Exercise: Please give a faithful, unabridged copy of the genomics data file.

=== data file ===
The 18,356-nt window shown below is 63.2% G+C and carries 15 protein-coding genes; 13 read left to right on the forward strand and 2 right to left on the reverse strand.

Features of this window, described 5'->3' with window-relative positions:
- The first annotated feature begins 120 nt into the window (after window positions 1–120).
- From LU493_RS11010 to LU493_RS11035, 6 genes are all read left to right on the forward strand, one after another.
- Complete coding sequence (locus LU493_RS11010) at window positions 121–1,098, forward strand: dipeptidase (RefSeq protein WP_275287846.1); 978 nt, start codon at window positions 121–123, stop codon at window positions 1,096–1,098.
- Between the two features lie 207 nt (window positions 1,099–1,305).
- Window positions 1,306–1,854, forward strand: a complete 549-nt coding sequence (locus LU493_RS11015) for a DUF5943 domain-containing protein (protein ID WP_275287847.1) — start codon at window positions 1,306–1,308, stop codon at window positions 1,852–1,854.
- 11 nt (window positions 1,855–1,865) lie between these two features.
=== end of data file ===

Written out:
The 18,356-nt window shown below is 63.2% G+C and carries 15 protein-coding genes; 13 read left to right on the forward strand and 2 right to left on the reverse strand.

Features of this window, described 5'->3' with window-relative positions:
- The first annotated feature begins 120 nt into the window (after window positions 1–120).
- From LU493_RS11010 to LU493_RS11035, 6 genes are all read left to right on the forward strand, one after another.
- Complete coding sequence (locus LU493_RS11010) at window positions 121–1,098, forward strand: dipeptidase (RefSeq protein WP_275287846.1); 978 nt, start codon at window positions 121–123, stop codon at window positions 1,096–1,098.
- Between the two features lie 207 nt (window positions 1,099–1,305).
- Window positions 1,306–1,854, forward strand: a complete 549-nt coding sequence (locus LU493_RS11015) for a DUF5943 domain-containing protein (protein ID WP_275287847.1) — start codon at window positions 1,306–1,308, stop codon at window positions 1,852–1,854.
- 11 nt (window positions 1,855–1,865) lie between these two features.